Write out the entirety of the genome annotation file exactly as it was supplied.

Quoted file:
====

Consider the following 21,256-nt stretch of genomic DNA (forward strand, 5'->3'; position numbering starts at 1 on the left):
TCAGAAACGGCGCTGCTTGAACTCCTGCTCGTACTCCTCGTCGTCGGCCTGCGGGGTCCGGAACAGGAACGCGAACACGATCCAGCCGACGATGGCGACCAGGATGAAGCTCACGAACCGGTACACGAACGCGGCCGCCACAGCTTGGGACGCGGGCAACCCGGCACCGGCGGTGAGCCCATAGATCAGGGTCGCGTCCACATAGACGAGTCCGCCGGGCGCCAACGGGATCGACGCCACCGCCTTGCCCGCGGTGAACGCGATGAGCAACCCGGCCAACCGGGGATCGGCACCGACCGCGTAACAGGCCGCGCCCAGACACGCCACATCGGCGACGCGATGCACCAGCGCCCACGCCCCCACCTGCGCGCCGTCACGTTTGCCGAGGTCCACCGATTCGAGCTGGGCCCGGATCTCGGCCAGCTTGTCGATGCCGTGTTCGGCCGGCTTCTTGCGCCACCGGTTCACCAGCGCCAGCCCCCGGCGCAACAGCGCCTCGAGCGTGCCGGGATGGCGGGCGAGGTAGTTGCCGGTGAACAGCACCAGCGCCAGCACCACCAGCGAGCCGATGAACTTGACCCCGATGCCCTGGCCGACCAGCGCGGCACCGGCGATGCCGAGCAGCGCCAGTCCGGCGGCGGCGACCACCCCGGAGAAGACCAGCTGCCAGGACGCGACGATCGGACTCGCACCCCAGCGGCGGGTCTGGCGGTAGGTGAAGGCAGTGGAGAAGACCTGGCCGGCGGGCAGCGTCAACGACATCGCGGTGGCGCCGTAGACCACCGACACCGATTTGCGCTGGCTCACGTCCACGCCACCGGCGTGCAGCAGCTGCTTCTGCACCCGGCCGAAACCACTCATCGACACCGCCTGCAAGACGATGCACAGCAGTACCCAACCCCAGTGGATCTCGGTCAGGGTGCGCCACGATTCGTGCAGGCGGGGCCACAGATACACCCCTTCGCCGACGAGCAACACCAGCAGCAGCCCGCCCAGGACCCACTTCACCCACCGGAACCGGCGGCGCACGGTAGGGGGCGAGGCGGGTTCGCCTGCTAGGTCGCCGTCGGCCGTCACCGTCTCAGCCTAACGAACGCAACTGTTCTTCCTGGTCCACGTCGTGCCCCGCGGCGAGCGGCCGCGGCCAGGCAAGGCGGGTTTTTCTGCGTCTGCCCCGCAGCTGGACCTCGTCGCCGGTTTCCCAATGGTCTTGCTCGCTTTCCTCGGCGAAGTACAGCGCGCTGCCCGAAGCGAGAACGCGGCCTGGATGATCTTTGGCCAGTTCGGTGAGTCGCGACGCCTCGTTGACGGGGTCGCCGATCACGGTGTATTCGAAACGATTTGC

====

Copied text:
Consider the following 21,256-nt stretch of genomic DNA (forward strand, 5'->3'; position numbering starts at 1 on the left):
TCAGAAACGGCGCTGCTTGAACTCCTGCTCGTACTCCTCGTCGTCGGCCTGCGGGGTCCGGAACAGGAACGCGAACACGATCCAGCCGACGATGGCGACCAGGATGAAGCTCACGAACCGGTACACGAACGCGGCCGCCACAGCTTGGGACGCGGGCAACCCGGCACCGGCGGTGAGCCCATAGATCAGGGTCGCGTCCACATAGACGAGTCCGCCGGGCGCCAACGGGATCGACGCCACCGCCTTGCCCGCGGTGAACGCGATGAGCAACCCGGCCAACCGGGGATCGGCACCGACCGCGTAACAGGCCGCGCCCAGACACGCCACATCGGCGACGCGATGCACCAGCGCCCACGCCCCCACCTGCGCGCCGTCACGTTTGCCGAGGTCCACCGATTCGAGCTGGGCCCGGATCTCGGCCAGCTTGTCGATGCCGTGTTCGGCCGGCTTCTTGCGCCACCGGTTCACCAGCGCCAGCCCCCGGCGCAACAGCGCCTCGAGCGTGCCGGGATGGCGGGCGAGGTAGTTGCCGGTGAACAGCACCAGCGCCAGCACCACCAGCGAGCCGATGAACTTGACCCCGATGCCCTGGCCGACCAGCGCGGCACCGGCGATGCCGAGCAGCGCCAGTCCGGCGGCGGCGACCACCCCGGAGAAGACCAGCTGCCAGGACGCGACGATCGGACTCGCACCCCAGCGGCGGGTCTGGCGGTAGGTGAAGGCAGTGGAGAAGACCTGGCCGGCGGGCAGCGTCAACGACATCGCGGTGGCGCCGTAGACCACCGACACCGATTTGCGCTGGCTCACGTCCACGCCACCGGCGTGCAGCAGCTGCTTCTGCACCCGGCCGAAACCACTCATCGACACCGCCTGCAAGACGATGCACAGCAGTACCCAACCCCAGTGGATCTCGGTCAGGGTGCGCCACGATTCGTGCAGGCGGGGCCACAGATACACCCCTTCGCCGACGAGCAACACCAGCAGCAGCCCGCCCAGGACCCACTTCACCCACCGGAACCGGCGGCGCACGGTAGGGGGCGAGGCGGGTTCGCCTGCTAGGTCGCCGTCGGCCGTCACCGTCTCAGCCTAACGAACGCAACTGTTCTTCCTGGTCCACGTCGTGCCCCGCGGCGAGCGGCCGCGGCCAGGCAAGGCGGGTTTTTCTGCGTCTGCCCCGCAGCTGGACCTCGTCGCCGGTTTCCCAATGGTCTTGCTCGCTTTCCTCGGCGAAGTACAGCGCGCTGCCCGAAGCGAGAACGCGGCCTGGATGATCTTTGGCCAGTTCGGTGAGTCGCGACGCCTCGTTGACGGGGTCGCCGATCACGGTGTATTCGAAACGATTTGC